The article from which that quotation is taken – published in the News Review of the UK Sunday Times in October – kicks off by referring to Brunstrom as Britain’s Head Traffic Rozzer and Head of Filth for the North Wales Pedestrian Republic. You are left in no doubt as to what the author thinks of him. But would it have been more acceptable if Brunstrom had promised to use technology to crack down on burglars or violent crime rather than motorists? Would that make mechanisation okay – if it was being put to good use?

In the push to automation and mechanisation in law enforcement, the call-centre mentality threatens to impede ever further into our legal system. Such ‘call-centre justice’, as we might call it, involves turning the whole process of law – its definition, interpretation and enforcement – into a numbers game, where the public and their daily aberrations are commoditised as part of a programme to ‘clean up’.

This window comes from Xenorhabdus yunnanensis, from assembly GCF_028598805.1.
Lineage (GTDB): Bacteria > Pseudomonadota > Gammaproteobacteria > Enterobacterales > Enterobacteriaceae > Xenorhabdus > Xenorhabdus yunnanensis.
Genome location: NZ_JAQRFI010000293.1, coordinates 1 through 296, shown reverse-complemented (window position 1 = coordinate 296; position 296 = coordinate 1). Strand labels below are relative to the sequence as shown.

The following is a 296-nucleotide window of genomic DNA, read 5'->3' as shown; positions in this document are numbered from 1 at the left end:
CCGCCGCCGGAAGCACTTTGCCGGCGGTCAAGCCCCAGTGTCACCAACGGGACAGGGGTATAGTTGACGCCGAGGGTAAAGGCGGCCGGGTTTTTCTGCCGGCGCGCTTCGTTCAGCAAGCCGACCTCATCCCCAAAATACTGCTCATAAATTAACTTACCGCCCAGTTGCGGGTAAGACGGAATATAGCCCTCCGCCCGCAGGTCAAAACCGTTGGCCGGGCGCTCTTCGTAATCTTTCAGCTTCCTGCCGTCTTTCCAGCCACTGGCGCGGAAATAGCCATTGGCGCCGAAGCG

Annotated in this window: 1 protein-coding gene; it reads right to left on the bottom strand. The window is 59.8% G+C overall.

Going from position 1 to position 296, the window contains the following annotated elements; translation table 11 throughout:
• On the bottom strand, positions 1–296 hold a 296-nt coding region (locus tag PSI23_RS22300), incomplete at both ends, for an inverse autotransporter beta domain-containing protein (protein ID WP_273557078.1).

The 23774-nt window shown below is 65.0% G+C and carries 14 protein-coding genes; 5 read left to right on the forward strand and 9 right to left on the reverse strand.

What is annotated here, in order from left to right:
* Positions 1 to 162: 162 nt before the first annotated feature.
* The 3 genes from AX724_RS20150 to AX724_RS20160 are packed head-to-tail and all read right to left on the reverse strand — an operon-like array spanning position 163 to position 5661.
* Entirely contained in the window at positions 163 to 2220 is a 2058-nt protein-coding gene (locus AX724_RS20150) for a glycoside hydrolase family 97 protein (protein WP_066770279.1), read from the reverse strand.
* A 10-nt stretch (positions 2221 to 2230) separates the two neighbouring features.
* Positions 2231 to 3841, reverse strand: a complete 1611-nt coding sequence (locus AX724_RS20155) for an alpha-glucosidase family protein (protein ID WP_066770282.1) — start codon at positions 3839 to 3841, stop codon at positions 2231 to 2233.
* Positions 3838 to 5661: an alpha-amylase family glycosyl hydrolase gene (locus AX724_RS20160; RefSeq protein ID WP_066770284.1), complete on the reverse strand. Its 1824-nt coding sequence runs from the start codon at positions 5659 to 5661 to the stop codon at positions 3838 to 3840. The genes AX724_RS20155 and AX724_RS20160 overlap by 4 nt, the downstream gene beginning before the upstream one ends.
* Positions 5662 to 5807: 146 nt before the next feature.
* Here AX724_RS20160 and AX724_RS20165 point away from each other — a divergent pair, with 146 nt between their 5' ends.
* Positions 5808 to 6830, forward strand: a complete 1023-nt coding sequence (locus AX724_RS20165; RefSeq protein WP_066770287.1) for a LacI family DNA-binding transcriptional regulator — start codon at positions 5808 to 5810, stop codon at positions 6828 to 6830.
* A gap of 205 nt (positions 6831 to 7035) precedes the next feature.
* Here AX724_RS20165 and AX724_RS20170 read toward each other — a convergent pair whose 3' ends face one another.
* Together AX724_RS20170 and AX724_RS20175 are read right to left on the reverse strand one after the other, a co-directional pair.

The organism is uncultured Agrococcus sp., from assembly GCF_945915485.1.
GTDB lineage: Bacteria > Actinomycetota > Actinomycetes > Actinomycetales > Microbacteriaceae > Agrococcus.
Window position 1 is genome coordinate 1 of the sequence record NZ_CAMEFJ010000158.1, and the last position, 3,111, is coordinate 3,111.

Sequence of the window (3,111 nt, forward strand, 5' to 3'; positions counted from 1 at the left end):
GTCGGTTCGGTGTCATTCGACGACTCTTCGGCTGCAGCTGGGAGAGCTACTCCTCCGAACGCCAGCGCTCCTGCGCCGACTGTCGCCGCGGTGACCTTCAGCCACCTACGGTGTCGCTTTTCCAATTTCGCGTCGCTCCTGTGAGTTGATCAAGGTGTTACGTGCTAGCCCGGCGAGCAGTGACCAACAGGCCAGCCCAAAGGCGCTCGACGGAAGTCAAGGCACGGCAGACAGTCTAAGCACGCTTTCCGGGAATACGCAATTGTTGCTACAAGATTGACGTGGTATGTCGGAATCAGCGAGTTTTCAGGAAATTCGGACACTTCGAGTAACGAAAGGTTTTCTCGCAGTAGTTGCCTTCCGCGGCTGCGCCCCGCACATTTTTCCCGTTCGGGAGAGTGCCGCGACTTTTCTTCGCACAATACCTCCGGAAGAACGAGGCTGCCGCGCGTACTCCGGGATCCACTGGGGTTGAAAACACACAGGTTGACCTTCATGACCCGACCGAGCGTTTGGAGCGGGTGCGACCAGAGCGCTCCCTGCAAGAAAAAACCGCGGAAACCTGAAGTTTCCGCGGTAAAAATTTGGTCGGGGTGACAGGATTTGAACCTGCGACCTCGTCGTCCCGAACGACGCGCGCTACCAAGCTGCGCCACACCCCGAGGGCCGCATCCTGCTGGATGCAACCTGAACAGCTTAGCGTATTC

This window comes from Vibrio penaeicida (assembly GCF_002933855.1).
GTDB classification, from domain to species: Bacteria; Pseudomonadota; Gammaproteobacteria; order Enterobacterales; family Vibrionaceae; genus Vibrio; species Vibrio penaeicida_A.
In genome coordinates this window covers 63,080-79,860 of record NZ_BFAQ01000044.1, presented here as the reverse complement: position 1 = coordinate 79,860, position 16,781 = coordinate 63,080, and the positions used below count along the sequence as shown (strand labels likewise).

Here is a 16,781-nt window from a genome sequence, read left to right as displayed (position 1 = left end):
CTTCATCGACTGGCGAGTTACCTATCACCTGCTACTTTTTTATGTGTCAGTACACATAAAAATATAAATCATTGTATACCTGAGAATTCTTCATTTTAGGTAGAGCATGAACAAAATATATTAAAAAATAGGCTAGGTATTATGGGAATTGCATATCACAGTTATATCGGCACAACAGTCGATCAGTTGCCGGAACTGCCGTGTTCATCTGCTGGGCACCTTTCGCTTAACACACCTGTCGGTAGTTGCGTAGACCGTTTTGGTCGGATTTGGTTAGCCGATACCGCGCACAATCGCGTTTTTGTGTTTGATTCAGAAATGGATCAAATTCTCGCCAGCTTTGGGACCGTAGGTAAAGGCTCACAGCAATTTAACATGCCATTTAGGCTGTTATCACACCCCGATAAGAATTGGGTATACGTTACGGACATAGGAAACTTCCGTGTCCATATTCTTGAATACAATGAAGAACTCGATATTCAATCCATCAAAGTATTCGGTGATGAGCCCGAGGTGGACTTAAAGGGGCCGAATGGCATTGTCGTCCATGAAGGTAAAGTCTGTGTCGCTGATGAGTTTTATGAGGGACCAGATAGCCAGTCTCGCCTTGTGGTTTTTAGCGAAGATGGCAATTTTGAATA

This kind of development is common in many aspects of public life today. From education to crime to health, officials seem to be obsessed with setting targets and defining their ambitions in easily measured numerical terms. For our media- and focus group-obsessed government, service delivery excellence has taken the place of ideology or principle as a measure of its mission.

Perhaps government is taking its cue from industry. Over the years, industry has been mechanising the ‘customer service problem’, in an attempt to reduce costs and apparently make the service more efficient for you and I. In reality, of course, the proliferation of irritating menus and hollow messages of ‘understanding’ simply make us angry. A recorded American voice telling you that your call is ‘really important to us’ just makes you realise how…unimportant you really are. This means that, recently, there has been a shift in the more enlightened sections of the business world away from such commoditisation and back to the personal touch.